The companies with the biggest returns start employee onboarding well before their first day of work.
Be like those companies and clarify crucial information ahead of time. A week is good. For higher-level employees, more time may be necessary.
3. Break down each block of information and assign it
New hire onboarding is a big job, so break down the tasks and assign them to different people in your organization.
HR can handle taxes and medical enrollments, but do they really need to train employees on your specific technology? Hand that over to your IT department. Managers or team leads can take on the bulk of training about new processes.
4. Use new hire onboarding checklists
Checklists standardize procedures to make sure that everyone is getting what they need when they start. The very best checklists not only lay out what is information needs to be delivered but also set deadlines and assign tasks.
Some of our favorites include:
- Trello: This includes avatars and the ability to develop department-specific tasks
- Smartsheet: Smartsheet coordinates checklists across HR and other departments
- Process Street: Process Street is an easy-to-use checklist that outlines what needs to happen before day one (and beyond)
5. Design appropriate new hire training
You’ve outlined what topics employees should know in their first month and first year at your company. Now it’s time to get that information to them.
The delivery method will depend on the information itself. Microlearning training takes 300% less time and costs 50% less for you to put together. New hires can learn on their own time (and take learning with them wherever they go). This may be appropriate for more general information, or information they’ll access regularly (like leave policies).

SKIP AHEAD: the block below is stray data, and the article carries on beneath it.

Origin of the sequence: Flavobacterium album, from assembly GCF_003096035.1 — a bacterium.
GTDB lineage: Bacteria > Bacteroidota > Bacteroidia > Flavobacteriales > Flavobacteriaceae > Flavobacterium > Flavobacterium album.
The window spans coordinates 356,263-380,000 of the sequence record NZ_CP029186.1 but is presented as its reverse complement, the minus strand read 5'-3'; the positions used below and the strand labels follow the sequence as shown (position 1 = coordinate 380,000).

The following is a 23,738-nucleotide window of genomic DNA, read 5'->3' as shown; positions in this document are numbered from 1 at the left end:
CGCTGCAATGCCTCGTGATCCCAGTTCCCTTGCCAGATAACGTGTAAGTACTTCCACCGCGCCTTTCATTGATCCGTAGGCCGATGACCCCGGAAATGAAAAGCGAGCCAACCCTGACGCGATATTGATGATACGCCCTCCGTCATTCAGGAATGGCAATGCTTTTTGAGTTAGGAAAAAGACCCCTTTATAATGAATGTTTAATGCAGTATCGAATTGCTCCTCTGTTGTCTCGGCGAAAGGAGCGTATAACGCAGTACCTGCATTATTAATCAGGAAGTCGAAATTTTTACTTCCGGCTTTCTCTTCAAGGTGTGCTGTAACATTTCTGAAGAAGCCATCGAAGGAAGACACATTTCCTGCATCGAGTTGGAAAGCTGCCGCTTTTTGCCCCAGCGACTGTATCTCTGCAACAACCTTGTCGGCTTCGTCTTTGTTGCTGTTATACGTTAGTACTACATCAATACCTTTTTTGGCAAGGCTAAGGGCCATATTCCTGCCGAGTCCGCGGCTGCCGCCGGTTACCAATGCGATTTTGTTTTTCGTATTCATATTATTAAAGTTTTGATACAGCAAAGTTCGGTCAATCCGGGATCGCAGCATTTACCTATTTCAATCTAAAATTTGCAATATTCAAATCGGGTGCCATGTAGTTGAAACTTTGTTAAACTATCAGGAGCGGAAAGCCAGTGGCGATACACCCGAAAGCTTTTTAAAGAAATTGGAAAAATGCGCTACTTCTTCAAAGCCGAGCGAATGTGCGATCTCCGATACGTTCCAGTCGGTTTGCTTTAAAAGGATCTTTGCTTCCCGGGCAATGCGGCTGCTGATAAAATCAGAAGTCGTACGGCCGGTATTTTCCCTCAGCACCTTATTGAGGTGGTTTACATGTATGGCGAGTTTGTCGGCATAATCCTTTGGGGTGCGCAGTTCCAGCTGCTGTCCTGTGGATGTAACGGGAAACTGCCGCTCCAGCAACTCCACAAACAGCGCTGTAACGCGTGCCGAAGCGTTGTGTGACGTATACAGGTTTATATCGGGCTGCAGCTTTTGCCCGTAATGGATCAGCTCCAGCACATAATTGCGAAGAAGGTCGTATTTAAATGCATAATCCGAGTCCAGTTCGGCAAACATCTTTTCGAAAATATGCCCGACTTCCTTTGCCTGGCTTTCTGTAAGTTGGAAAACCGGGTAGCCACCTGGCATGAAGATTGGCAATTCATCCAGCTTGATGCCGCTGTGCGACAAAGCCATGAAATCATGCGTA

Maybe some information is best delivered in small groups so the employee can meet their team. Or maybe you create a role-playing simulation for customer service training that uses gamification. Match the training style to the information for best results.
6. Set up a delivery schedule – and stick to it
Trainings can fall by the wayside when business gets going. Set up a training schedule and make sure all players stick to it.
Building it into a daily routine (instead of an add-on) is respectful of your new hire’s time, too.
7. Allocate appropriate resources
Time is just one of the resources you need to dedicate to your new hire onboarding process.
If your new employees need equipment or software for training, make sure they have it. Do they need access to upper management or HR to ask questions? Include that in your training resources.
8. Track results
Many of the checklists we mentioned above have space built-in to track not only completion of training but also the outcomes. Tracking employee training is crucial, especially when it comes to certifications and licensing.
Build this into your new employee onboarding flow from the start.
See new hire onboarding in action
There are plenty of employee onboarding examples that have structured processes to make new hire onboarding smooth and successful.
EdgePoint Learning was lucky to work with the talented team of scientists, planners, and technical specialists of SWCA Environmental Consultants to streamline and standardize their onboarding procedures. We designed a self-paced employee onboarding process that clearly articulated not only the philosophy of the company but also delivered practical information such as employee benefits, basic policies and procedures, and OSHA and safety requirements.
After the training, employees felt confident in their roles, and retention rates increased.
If you need help developing a new hire onboarding process, get in touch with EdgePoint to get started today. We’re happy to set up demos of our new hire onboarding activities and options.